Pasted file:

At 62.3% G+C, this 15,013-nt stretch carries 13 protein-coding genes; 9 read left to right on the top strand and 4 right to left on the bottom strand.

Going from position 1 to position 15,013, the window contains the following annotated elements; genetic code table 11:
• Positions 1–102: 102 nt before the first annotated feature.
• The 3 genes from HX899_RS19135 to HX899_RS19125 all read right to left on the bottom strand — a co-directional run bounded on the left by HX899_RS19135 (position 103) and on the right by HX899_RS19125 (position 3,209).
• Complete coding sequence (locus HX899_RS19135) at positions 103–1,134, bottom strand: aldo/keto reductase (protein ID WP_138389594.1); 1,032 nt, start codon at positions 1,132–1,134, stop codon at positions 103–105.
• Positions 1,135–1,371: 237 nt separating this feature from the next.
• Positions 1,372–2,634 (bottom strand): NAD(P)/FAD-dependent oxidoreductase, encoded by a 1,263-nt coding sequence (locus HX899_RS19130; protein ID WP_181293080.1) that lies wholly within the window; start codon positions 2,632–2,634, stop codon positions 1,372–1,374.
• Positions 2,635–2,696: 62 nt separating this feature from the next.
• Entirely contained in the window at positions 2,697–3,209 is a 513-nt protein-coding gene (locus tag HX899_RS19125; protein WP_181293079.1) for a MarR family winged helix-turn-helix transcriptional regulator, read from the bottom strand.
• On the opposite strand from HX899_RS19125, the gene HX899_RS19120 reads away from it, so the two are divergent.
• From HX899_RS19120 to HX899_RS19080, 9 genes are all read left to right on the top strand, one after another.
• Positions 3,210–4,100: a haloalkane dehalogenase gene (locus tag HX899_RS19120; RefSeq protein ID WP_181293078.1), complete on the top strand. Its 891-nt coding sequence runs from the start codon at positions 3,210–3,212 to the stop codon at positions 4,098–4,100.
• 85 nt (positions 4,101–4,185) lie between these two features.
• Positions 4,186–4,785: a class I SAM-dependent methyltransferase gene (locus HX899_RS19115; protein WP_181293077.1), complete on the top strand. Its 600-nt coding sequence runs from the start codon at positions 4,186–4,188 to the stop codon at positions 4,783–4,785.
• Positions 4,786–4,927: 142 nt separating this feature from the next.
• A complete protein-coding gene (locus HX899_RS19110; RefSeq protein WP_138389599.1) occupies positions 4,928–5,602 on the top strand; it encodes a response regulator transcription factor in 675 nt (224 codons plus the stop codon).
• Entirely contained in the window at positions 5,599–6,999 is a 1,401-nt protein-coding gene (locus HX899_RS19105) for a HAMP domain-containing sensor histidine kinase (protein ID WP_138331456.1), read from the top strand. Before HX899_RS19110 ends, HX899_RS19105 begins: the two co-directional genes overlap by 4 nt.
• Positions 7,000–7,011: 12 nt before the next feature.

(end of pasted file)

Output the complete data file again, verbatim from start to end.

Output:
At 62.3% G+C, this 15,013-nt stretch carries 13 protein-coding genes; 9 read left to right on the top strand and 4 right to left on the bottom strand.

Going from position 1 to position 15,013, the window contains the following annotated elements; genetic code table 11:
• Positions 1–102: 102 nt before the first annotated feature.
• The 3 genes from HX899_RS19135 to HX899_RS19125 all read right to left on the bottom strand — a co-directional run bounded on the left by HX899_RS19135 (position 103) and on the right by HX899_RS19125 (position 3,209).
• Complete coding sequence (locus HX899_RS19135) at positions 103–1,134, bottom strand: aldo/keto reductase (protein ID WP_138389594.1); 1,032 nt, start codon at positions 1,132–1,134, stop codon at positions 103–105.
• Positions 1,135–1,371: 237 nt separating this feature from the next.
• Positions 1,372–2,634 (bottom strand): NAD(P)/FAD-dependent oxidoreductase, encoded by a 1,263-nt coding sequence (locus HX899_RS19130; protein ID WP_181293080.1) that lies wholly within the window; start codon positions 2,632–2,634, stop codon positions 1,372–1,374.
• Positions 2,635–2,696: 62 nt separating this feature from the next.
• Entirely contained in the window at positions 2,697–3,209 is a 513-nt protein-coding gene (locus tag HX899_RS19125; protein WP_181293079.1) for a MarR family winged helix-turn-helix transcriptional regulator, read from the bottom strand.
• On the opposite strand from HX899_RS19125, the gene HX899_RS19120 reads away from it, so the two are divergent.
• From HX899_RS19120 to HX899_RS19080, 9 genes are all read left to right on the top strand, one after another.
• Positions 3,210–4,100: a haloalkane dehalogenase gene (locus tag HX899_RS19120; RefSeq protein ID WP_181293078.1), complete on the top strand. Its 891-nt coding sequence runs from the start codon at positions 3,210–3,212 to the stop codon at positions 4,098–4,100.
• 85 nt (positions 4,101–4,185) lie between these two features.
• Positions 4,186–4,785: a class I SAM-dependent methyltransferase gene (locus HX899_RS19115; protein WP_181293077.1), complete on the top strand. Its 600-nt coding sequence runs from the start codon at positions 4,186–4,188 to the stop codon at positions 4,783–4,785.
• Positions 4,786–4,927: 142 nt separating this feature from the next.
• A complete protein-coding gene (locus HX899_RS19110; RefSeq protein WP_138389599.1) occupies positions 4,928–5,602 on the top strand; it encodes a response regulator transcription factor in 675 nt (224 codons plus the stop codon).
• Entirely contained in the window at positions 5,599–6,999 is a 1,401-nt protein-coding gene (locus HX899_RS19105) for a HAMP domain-containing sensor histidine kinase (protein ID WP_138331456.1), read from the top strand. Before HX899_RS19110 ends, HX899_RS19105 begins: the two co-directional genes overlap by 4 nt.
• Positions 7,000–7,011: 12 nt before the next feature.